Federal and state laws give workers protected time off. If you want to take some of this time, you will need to follow proper policies and make your request. If your employer terminates you for taking the protected time off from work, you have legal rights and protections. When you make use of available resources, you can file a claim against your employer for wrongful termination and recover compensation for the damages you suffered because of the job loss.
If you have been wrongfully terminated, you will have lost wages and lost benefits. You will want to make sure you maintain supporting evidence and documentation so you can make sure that you can prove what happened and how it happened. You need to gather everything that you can to support your claim and to prove what happened and how it happened. You must prove that you were mistreated and that laws were violated.
What Types Of Protected Leaves Are Covered?
There are different kinds of protected leave available to workers. These leaves do have specific criteria and requirements in order to be made available to workers and for the protections to be in place. Here is a closer look at some of the protected leaves made available to workers:
- The Family Medical Leave Act (FMLA) applies to employers who have 50 or more workers. The company cannot fire eligible employees for taking as many as 12 weeks of leave each year for certain allowable reasons, which include the serious illness of themselves or immediate family members, the birth or bonding with a new child, and to care for a family member who has been injured while on military duty.
- State laws are also enacted in most states. States have their own family and medical leave laws that give the right to workers to have protected time off because of pregnancy, parenting matters, or because of illness. Most states also prohibit employers from firing workers who take time off for jury duty or who take time off to go to vote.
You should familiarize yourself with the federal and state laws that apply to your situation. Make sure you understand the proper processes and procedures so you can make your formal request for leave. Sometimes you may not be able to request leave well in advance, so you will need to make sure you notify your employer as quickly as possible. As an example, serious illnesses or injuries are unexpected, so you cannot give your employer a week or more notice of requiring time off.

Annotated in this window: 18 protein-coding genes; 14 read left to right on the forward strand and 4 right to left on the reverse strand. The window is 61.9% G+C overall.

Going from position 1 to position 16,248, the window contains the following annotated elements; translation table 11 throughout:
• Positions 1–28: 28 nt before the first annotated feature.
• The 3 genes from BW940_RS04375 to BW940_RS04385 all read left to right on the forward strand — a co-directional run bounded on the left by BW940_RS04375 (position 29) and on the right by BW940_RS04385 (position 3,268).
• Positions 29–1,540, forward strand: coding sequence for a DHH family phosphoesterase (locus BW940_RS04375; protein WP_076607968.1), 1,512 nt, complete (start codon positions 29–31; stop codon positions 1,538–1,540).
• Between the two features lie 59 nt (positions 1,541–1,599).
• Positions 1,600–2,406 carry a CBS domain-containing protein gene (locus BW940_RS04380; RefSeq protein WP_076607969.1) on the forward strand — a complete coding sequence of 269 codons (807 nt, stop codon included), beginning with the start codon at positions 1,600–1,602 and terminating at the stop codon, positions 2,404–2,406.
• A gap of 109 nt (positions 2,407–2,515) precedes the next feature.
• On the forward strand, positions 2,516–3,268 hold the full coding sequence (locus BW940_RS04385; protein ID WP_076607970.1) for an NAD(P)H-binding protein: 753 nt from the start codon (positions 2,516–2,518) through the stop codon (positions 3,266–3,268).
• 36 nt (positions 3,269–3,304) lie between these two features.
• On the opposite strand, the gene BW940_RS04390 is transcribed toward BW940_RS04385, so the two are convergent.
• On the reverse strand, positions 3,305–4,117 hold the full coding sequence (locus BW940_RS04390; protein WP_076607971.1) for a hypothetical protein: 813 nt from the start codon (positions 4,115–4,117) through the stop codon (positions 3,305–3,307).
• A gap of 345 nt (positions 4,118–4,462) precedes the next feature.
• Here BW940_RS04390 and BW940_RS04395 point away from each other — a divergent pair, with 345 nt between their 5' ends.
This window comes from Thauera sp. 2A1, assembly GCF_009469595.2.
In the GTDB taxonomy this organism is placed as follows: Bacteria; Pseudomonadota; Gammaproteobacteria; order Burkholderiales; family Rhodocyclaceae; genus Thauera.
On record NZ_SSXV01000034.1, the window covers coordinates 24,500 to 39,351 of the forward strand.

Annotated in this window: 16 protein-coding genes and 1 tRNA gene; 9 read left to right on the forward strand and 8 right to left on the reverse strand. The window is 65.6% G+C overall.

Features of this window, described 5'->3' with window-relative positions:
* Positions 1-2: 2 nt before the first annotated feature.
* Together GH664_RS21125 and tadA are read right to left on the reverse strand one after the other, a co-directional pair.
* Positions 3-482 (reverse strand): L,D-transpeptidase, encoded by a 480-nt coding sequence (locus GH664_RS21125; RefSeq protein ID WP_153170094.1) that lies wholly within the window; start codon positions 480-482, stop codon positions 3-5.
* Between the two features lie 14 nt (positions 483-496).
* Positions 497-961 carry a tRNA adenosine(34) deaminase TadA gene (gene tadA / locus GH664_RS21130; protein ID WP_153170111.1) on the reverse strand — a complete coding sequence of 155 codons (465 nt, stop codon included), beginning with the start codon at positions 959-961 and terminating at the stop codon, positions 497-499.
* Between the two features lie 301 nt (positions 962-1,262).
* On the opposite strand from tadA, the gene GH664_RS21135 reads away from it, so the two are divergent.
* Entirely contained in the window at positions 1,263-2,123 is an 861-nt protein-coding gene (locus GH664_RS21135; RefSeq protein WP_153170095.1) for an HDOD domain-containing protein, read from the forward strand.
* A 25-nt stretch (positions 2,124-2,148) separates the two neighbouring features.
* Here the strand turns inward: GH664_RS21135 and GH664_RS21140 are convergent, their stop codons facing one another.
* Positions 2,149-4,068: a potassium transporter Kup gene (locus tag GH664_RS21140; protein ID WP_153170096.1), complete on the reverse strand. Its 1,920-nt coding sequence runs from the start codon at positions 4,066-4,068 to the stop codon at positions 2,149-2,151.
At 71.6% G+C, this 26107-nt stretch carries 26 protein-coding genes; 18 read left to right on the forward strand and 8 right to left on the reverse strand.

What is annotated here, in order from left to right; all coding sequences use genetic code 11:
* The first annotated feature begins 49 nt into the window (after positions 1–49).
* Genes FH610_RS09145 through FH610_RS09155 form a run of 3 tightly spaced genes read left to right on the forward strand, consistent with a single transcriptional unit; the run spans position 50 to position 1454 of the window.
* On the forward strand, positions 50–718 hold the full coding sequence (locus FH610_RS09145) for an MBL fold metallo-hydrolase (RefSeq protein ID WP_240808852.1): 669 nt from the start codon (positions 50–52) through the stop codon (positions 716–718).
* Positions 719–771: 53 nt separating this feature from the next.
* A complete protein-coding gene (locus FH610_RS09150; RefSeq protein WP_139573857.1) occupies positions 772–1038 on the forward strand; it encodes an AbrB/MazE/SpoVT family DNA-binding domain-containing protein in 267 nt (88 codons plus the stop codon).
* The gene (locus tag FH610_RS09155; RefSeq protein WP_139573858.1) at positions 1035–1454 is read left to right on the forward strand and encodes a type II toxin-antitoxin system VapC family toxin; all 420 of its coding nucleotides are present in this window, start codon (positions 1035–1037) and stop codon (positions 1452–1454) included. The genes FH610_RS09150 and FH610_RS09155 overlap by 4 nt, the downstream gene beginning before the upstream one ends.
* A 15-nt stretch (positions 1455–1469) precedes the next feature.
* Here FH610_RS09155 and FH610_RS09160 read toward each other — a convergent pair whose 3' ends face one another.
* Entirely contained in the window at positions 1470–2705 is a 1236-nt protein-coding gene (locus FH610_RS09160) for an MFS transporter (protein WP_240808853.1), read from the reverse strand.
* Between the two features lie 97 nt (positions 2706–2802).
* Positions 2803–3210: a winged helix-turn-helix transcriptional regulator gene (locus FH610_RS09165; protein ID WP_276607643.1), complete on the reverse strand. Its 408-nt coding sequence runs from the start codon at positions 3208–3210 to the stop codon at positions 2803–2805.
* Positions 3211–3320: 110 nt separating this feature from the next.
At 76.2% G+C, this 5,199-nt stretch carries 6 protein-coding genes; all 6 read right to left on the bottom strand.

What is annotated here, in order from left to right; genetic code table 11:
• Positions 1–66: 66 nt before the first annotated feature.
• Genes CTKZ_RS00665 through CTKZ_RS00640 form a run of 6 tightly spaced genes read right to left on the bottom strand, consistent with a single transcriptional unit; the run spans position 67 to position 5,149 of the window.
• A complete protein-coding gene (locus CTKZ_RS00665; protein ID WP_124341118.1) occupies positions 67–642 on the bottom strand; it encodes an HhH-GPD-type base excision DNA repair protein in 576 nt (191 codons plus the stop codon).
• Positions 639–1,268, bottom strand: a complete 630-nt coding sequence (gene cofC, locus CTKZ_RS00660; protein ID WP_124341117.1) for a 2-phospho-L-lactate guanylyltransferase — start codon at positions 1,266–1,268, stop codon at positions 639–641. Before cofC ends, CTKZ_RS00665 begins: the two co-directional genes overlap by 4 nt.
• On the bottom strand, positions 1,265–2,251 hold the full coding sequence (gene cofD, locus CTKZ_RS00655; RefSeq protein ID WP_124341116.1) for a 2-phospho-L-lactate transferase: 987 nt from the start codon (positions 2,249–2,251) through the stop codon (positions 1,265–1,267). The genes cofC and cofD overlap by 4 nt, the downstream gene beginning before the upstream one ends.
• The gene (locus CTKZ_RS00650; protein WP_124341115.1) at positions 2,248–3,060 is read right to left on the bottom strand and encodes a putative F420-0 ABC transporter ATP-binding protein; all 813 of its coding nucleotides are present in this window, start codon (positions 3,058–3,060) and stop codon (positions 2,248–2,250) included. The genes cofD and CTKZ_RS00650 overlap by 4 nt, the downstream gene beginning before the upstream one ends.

If You Were Fired For Taking Protected Time Off, What Should You Do?
If you have taken time off that was protected, such as for your illness or to care for a sick family member and your employer terminated you, you will need to gather as much evidence and supporting documentation as possible. Maintain copies of documentation, such as medical excuses and copies of any requests for leave. You should also have your employee handbook and any employment contract. You should maintain proof of your termination from your employer.
You should check to see if your company has a pattern of doing this. Coworkers and former employees will be able to back this up and determine if this is an ongoing problem. You will need to prove that your firing was because of you going on protected leave. If your employer denied your protected leave and you spoke up, then you were fired because you spoke up, you should be sure to note that and make sure you maintain all the supporting documentation and evidence you can gather. Also, be sure to get statements from any witnesses.
How An Employment Law Attorney Can Help
If you were terminated because you took protected time off, you should speak with an employment law lawyer as soon as possible. There are multiple benefits to working with an attorney. Your lawyer will help you build your case and gather supporting evidence and documentation. Your attorney will also work to resolve the matter with your employer.
An attorney is experienced in negotiating claims and is familiar with the federal and state laws that apply. Your lawyer will gather the supporting evidence needed should your case advance to court. Some employment law attorneys require a retainer to be paid upfront while others take cases on a contingency basis and will not be paid until you win your claim. Complete the Free Case Evaluation Form on this page today.